South Korea could BAN eating dogs after court rules killing the animals for their meat is illegal
- Dog meat is part of South Korean cuisine with about a million eaten every year
- But consumption has declined amid growing pressure from animal rights groups
- A dog farm operator was prosecuted for ‘killing animals without proper reasons’
A South Korean court has ruled the killing of dogs for meat is illegal, in a landmark decision which animal rights activists said could pave the way to outlawing eating canines.
The meat has long been a part of South Korean cuisine, with about one million dogs eaten annually.
But animal rights group Care last year filed complaints against a dog farm operator in Bucheon, accusing him of ‘killing animals without proper reasons’ and violating building and hygiene regulations.
He was convicted by the Bucheon City court, which ruled that meat consumption was not a legal reason to kill dogs, and fined him three million won (£2,100). He waived his right to appeal.
South Koreans have long eaten dog but in recent decades consumption has dropped
Consumption has declined in South Korea with the practice now something of a taboo among younger generations and pressure from activists mounting.
Authorities have invoked hygiene regulations or animal protection laws that ban cruel slaughter methods to crack down on dog farms and restaurants ahead of international events such as the Pyeongchang Olympics.
Care lawyer Kim Kyung-eun welcomed the ruling, made in April but with details only released this week.
She said: ‘It is very significant in that it is the first court decision that killing dogs for dog meat is illegal itself.’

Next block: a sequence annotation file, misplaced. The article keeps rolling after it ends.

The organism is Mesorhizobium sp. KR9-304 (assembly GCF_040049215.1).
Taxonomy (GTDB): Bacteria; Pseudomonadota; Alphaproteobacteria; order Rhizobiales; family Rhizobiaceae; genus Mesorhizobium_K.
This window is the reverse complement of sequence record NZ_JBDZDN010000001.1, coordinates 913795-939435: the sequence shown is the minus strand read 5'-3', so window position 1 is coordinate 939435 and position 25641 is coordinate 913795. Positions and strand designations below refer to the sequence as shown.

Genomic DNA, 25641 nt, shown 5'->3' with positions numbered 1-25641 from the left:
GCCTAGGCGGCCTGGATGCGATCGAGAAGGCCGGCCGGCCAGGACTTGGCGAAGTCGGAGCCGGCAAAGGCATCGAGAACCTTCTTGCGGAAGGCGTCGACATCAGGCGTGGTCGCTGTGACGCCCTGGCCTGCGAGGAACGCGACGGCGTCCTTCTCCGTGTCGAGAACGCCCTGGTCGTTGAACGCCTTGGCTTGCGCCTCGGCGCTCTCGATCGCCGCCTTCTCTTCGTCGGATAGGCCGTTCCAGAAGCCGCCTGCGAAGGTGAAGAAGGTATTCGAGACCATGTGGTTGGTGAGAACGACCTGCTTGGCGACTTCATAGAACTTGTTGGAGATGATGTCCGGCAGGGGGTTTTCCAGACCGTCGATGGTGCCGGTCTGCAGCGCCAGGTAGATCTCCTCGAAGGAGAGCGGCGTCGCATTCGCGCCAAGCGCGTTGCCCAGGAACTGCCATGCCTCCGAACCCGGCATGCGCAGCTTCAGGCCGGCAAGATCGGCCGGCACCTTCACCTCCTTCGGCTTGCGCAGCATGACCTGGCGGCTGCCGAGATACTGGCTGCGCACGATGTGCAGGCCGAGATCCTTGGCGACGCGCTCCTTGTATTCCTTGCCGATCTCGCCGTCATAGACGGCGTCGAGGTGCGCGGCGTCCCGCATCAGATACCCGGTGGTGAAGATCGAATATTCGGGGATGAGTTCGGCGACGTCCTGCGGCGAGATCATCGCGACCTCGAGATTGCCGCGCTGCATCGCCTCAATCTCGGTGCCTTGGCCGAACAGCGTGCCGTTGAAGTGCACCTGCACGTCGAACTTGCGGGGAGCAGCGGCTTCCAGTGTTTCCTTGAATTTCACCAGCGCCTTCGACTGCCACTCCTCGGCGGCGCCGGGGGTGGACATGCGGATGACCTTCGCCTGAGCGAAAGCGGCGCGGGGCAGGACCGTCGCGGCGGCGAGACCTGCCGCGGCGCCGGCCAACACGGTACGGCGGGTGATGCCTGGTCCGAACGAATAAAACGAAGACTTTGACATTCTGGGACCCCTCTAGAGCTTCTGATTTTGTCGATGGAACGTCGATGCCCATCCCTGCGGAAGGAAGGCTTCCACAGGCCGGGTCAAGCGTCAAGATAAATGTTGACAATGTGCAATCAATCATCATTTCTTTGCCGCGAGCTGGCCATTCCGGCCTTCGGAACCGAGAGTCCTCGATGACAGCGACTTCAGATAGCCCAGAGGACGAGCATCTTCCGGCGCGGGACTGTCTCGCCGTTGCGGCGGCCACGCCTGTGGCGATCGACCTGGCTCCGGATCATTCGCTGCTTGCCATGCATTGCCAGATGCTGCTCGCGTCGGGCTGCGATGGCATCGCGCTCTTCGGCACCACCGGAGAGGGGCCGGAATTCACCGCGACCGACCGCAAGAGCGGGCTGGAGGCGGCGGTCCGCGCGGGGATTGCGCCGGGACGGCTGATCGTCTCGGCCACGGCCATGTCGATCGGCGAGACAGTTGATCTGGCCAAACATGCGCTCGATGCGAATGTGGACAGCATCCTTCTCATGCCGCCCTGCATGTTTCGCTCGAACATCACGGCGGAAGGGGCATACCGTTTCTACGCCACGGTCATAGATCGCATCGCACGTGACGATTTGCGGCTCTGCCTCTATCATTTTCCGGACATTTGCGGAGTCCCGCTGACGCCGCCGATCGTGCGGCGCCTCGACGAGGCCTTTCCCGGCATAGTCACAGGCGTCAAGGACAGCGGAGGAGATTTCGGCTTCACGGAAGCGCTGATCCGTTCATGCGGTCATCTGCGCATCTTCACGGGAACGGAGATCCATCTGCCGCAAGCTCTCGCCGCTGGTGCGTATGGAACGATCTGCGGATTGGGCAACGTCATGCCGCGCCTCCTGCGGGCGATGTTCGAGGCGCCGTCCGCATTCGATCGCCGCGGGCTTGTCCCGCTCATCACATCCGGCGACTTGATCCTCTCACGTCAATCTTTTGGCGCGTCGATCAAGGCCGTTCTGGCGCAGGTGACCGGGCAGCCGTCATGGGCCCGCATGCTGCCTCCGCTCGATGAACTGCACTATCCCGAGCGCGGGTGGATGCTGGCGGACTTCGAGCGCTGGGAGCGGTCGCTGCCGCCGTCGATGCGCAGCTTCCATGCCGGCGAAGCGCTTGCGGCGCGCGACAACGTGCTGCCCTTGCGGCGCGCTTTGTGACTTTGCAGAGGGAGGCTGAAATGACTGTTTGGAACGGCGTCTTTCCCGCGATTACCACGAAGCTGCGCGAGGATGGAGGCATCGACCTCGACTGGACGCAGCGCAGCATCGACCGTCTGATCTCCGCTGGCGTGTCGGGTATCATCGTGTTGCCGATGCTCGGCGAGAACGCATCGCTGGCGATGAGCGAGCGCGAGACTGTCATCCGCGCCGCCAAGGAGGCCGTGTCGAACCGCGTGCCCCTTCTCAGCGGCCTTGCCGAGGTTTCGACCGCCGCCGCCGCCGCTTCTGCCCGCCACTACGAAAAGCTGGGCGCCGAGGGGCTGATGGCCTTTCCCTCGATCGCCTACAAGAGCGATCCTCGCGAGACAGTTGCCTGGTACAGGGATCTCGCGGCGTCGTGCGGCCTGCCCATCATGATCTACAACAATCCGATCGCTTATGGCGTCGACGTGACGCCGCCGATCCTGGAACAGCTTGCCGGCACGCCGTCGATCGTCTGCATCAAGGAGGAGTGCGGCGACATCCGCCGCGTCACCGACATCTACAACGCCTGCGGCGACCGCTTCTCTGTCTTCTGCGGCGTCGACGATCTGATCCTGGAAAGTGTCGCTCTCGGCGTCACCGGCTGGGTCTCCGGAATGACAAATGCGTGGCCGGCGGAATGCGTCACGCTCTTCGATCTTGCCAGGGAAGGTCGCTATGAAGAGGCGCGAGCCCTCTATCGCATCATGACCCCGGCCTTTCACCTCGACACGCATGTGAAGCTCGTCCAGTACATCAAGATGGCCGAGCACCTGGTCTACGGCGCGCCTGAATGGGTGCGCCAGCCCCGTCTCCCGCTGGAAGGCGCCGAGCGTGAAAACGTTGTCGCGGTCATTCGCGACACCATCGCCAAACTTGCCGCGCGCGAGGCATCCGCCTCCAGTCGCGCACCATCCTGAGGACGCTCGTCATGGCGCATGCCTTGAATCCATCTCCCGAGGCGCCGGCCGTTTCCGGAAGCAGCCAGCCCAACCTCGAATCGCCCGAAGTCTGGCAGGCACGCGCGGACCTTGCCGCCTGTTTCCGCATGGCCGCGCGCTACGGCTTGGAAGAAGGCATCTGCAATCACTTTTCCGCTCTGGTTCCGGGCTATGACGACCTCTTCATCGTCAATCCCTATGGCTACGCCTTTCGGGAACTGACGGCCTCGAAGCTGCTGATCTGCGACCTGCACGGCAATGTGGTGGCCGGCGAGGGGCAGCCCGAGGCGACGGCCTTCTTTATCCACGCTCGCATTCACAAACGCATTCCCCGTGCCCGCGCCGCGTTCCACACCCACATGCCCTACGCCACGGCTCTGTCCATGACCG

The precedent ‘paved the way for outlawing dog meat consumption entirely’, she added.
Care leader Park So-youn said her group was tracking down dog farms and slaughter houses across the country with a view to filing similar complaints against them to judicial authorities.
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She said: ‘Over the past decades, public discourse over dog meat consumption has shifted towards banning it.’
‘The dog meat industry will take greater heat because of the court ruling.’
A lawmaker from the ruling Democratic Party introduced a bill in parliament this week that would effectively ban killing dogs for meat.
The measure would limit the slaughter of animals for food to species classed as livestock, which does not include canines.
Some 30 activists rallied outside the National Assembly on Thursday, urging it to pass the measure.
But some South Koreans object to what they describe as cultural double standards.
Dog is usually eaten in the country as a summertime delicacy, with the greasy red meat, invariably boiled for tenderness, believed to increase energy.
Dog meat for sale at Daegu market place in South Korea. The practice now something of a taboo among younger generations and pressure from activists is mounting
A survey last year found that 70 per cent of South Koreans do not eat dogs, but only about 40 per cent believe the practice should be banned.
Similar debates have emerged in other Asian nations where dogs are eaten.
China’s most notorious dog meat festival in the southwestern town of Yulin has continued to draw crowds despite international outrage.
The Bucheon court decision sparked angry protests from dog farmers, whose premises usually double as slaughter houses as the government does not license abattoirs to kill dogs.
‘This is outrageous. We can’t accept the ruling that killing of dogs for dog meat consumption amounts to killing animals on a whim,’ Cho Hwan-ro, a representative from an association of dog farms, said on YTN television.
There are some 17,000 dog farms across the country, Cho said, calling for the government to explicitly legalise dog meat consumption and license dog slaughter houses. ‘Otherwise, we’ll fight to the end,’ he added.
‘Dogs for eating and dogs as pets must be separated,’ he said, adding they were different breeds, fed differently and raised for different purposes.
‘Cows, pigs, chickens and ducks are all raised to be consumed and why not dogs?’ he said.
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